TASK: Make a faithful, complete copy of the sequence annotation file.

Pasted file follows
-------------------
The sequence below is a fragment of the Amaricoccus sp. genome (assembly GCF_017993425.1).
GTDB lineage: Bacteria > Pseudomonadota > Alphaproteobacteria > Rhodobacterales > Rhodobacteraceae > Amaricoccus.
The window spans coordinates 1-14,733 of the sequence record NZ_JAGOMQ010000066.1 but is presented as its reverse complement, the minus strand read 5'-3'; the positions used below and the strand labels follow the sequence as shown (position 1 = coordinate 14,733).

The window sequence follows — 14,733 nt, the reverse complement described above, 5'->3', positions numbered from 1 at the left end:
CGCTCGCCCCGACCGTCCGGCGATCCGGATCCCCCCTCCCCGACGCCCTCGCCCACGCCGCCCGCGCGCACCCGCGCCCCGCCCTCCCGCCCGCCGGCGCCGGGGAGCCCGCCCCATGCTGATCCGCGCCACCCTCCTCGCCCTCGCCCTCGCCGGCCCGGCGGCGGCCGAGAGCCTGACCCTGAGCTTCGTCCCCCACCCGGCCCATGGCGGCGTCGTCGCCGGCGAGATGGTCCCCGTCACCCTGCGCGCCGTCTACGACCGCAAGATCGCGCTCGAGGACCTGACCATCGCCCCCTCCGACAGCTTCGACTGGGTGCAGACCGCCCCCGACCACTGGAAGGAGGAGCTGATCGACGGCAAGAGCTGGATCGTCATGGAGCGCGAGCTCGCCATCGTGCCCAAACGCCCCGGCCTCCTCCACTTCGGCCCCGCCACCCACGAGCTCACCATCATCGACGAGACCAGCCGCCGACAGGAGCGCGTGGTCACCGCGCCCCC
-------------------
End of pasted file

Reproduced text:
The sequence below is a fragment of the Amaricoccus sp. genome (assembly GCF_017993425.1).
GTDB lineage: Bacteria > Pseudomonadota > Alphaproteobacteria > Rhodobacterales > Rhodobacteraceae > Amaricoccus.
The window spans coordinates 1-14,733 of the sequence record NZ_JAGOMQ010000066.1 but is presented as its reverse complement, the minus strand read 5'-3'; the positions used below and the strand labels follow the sequence as shown (position 1 = coordinate 14,733).

The window sequence follows — 14,733 nt, the reverse complement described above, 5'->3', positions numbered from 1 at the left end:
CGCTCGCCCCGACCGTCCGGCGATCCGGATCCCCCCTCCCCGACGCCCTCGCCCACGCCGCCCGCGCGCACCCGCGCCCCGCCCTCCCGCCCGCCGGCGCCGGGGAGCCCGCCCCATGCTGATCCGCGCCACCCTCCTCGCCCTCGCCCTCGCCGGCCCGGCGGCGGCCGAGAGCCTGACCCTGAGCTTCGTCCCCCACCCGGCCCATGGCGGCGTCGTCGCCGGCGAGATGGTCCCCGTCACCCTGCGCGCCGTCTACGACCGCAAGATCGCGCTCGAGGACCTGACCATCGCCCCCTCCGACAGCTTCGACTGGGTGCAGACCGCCCCCGACCACTGGAAGGAGGAGCTGATCGACGGCAAGAGCTGGATCGTCATGGAGCGCGAGCTCGCCATCGTGCCCAAACGCCCCGGCCTCCTCCACTTCGGCCCCGCCACCCACGAGCTCACCATCATCGACGAGACCAGCCGCCGACAGGAGCGCGTGGTCACCGCGCCCCC